Kani Xulam
July 22, 2007

“I am in New York, but New York ain’t in me[,]” says Mary to the “Invisible Man”, the
protagonist of Ralph Ellison’s novel of the same name.  She was a Southerner who had
moved to the North thinking that New York could perhaps free her of the unrelenting
shadow of Jim Crow.  Notwithstanding hours of keyboard efforts that pass as news and
commentary about the upcoming “free and fair” elections in Turkey, they will be nothing
of the sort.  To be sure, voting has made it to the lands administered by the Turks, but the
ruling circles in Ankara have stymied its results since the inception of the republic.  This
latest exercise, like the other exercises before it, will not bring forth anything new.  Like
Mary, Turkey is unable, so far, to overcome its legacy of authoritarianism.  But unlike
Mary, it will not have the honesty to proclaim, “the elections ain’t in me.”

To do so would require the Turkish military, the self-appointed guardians of the state, to
come to terms with the reality of the Kurds and Islamists.  An estimated one third to one
fourth of the country is Kurdish, and yet the military dictated constitution of the country
has simply declared us, courtesy of the Article 66 of the Turkish constitution, Turks.
(Imagine telling all the Palestinians in the West Bank: they are now Hebrew speaking
Jews by way of a solution to the intractable Israeli-Arab conflict.)  A vast majority of the
population in Turkey is Muslim, but the Turkish armed forces go ballistic when their
country is labeled Islamic.  They love it whey they are called Europeans, but don’t ask
them, please, to act like Hans, Bridgette or Tommy.  If they had a wish they would wish
all Kurds called themselves Turks and all Muslim declared themselves atheists.

But people, unless they are subjects of totalitarian systems, do not like it when someone
out of the blue appoints himself, be it Ataturk, their prophet and declares the fantasies of
his sick mind as a revelation for their future.  That vision, to make Turkey a carbon copy
of a European country, noble as it may sound, has produced schizophrenic individuals
throughout the country.  Woe to the person who has challenged it or found himself unable
to conform to the prescribed orthodoxy.  Mind numbing are the stories, as they are
heartbreaking.  They are well known in Turkey.  They are a source of pride for the
country’s Taliban-like secularists.  But they make the friends of the Turks, those of the
Kurds and those religious freedom cringe every time they hit the news.  This Sunday we
will have more of the same.

One thing is for certain: this dissident will not take part in these “free and fair” elections.
Turkey doesn’t take kindly to its critics and especially those who have made a profession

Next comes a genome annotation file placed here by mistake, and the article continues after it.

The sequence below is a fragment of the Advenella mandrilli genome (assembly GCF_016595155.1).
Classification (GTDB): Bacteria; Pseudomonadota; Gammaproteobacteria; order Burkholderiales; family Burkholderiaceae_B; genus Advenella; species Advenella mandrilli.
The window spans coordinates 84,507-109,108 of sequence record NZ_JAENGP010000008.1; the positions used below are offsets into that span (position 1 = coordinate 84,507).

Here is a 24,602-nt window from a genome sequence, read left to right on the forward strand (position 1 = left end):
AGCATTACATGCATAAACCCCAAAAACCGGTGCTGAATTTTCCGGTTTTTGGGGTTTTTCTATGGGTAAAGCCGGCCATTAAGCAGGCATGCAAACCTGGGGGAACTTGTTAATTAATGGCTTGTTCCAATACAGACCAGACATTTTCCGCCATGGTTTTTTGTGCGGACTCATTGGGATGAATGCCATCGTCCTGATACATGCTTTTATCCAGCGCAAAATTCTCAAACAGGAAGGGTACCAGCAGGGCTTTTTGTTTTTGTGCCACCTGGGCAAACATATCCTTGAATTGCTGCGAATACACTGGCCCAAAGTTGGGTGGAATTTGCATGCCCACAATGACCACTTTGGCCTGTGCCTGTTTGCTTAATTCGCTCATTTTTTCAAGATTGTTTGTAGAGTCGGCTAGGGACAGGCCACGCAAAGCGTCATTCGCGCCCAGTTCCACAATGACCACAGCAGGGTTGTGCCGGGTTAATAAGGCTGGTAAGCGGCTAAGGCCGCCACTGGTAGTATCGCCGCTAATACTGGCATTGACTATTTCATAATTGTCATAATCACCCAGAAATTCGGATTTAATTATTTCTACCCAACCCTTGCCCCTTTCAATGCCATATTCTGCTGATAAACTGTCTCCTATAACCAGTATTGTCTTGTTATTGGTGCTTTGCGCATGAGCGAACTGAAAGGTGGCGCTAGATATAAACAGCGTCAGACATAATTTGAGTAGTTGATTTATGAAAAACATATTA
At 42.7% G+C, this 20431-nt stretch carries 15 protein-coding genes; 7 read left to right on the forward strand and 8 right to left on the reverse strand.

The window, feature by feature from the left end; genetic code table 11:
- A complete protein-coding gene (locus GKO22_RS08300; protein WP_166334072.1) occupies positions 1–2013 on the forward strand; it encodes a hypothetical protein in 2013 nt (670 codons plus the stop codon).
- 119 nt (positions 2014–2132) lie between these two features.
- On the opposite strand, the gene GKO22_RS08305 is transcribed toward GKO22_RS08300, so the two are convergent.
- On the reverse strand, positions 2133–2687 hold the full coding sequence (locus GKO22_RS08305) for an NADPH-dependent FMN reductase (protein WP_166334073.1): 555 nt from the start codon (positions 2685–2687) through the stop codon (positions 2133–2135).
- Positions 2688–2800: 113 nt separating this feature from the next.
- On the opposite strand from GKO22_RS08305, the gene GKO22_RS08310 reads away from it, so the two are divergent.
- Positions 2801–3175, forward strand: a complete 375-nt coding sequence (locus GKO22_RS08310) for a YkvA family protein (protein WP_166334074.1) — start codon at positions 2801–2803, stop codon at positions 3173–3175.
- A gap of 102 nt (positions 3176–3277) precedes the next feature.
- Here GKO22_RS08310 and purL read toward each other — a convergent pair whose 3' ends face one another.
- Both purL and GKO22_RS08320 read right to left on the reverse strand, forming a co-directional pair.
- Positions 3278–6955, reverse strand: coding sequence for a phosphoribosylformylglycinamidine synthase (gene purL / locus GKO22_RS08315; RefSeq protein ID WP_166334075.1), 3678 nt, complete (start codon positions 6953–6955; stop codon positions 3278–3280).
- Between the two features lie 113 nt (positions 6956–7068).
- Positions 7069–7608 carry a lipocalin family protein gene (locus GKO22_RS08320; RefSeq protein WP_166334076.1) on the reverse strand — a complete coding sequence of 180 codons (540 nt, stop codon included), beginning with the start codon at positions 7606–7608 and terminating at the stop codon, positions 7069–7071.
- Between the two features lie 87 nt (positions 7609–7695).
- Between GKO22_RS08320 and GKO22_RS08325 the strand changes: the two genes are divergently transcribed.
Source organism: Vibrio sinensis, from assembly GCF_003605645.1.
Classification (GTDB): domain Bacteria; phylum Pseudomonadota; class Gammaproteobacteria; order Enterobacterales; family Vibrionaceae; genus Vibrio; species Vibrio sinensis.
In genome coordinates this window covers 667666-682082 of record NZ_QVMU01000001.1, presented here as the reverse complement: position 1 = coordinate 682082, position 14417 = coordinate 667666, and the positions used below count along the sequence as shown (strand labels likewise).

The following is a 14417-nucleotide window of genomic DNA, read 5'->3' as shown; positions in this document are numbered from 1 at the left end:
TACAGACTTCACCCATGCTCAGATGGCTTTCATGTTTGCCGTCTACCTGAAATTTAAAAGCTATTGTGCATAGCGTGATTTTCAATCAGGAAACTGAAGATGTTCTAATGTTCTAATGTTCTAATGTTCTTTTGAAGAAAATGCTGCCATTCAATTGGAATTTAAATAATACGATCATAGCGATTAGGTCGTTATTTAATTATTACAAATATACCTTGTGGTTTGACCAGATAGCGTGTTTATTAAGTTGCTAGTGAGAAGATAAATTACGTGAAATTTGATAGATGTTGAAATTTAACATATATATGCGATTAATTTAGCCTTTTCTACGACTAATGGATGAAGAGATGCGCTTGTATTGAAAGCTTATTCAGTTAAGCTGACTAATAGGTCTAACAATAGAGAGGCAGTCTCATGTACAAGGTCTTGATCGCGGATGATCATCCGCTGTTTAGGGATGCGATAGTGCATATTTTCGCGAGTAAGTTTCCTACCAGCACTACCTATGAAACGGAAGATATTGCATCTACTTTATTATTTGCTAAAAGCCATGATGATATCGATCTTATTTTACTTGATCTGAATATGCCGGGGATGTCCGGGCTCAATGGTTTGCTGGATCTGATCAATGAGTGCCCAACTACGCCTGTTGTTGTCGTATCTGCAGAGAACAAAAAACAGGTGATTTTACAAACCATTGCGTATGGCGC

of airing its dirty laundry.  Inside Turkey, my kinds are silenced.  Outside of it, we are
trying hard to sound the alarm bells for liberty’s distress.  Unlike the rest of the world,
where politics is often divided up between the traditional rightwing and leftwing parties,
in Turkey, if a European style democracy were practiced, there would be three groupings:
the military and their favorites; the Islamists; and the Kurds.  But don’t look for a
European style election here.  Something called 10 percent threshold has made sure the
Kurds will not make it to the parliament as a party.  The Islamists and the militarists will
fight this one out.

But the Kurds, numerous as we may be, are not the only ones subjected to the lawful and
awful wrath of the Turkish state.  We have had company lately, and it is no other than the
most illustrious son of Turkey, Orhan Pamuk.  The recipient of 2006 Nobel Prize in
literature is now “almost” officially a persona non grata in the country.  He has left
Turkey, the newspapers note, for fear of his life.  He goes home, on rare occasions –put
down your coffee to read this one– unannounced.  If you think this is sad, there is more.
The president of the country, Ahmet Necdet Sezer, did not call him to congratulate him
for the award.  And can you guess what might have been the reason?  He had said,
“30,000 Kurds and 1 million Armenians were killed in these lands, and nobody but me
dares to talk about it.”

With all due respect to the esteemed Turkish author, 30,000 Kurds spoke before he did
for the right to be themselves, the Kurds.  But “our” government, bewitched by the legacy
of Ataturk, shamelessly calls even their buried corpses Turks.  There were those who
insisted that the world was flat too.  Science finally, thank God, caught up with them; will
truth ever do the same with the children of Ataturk?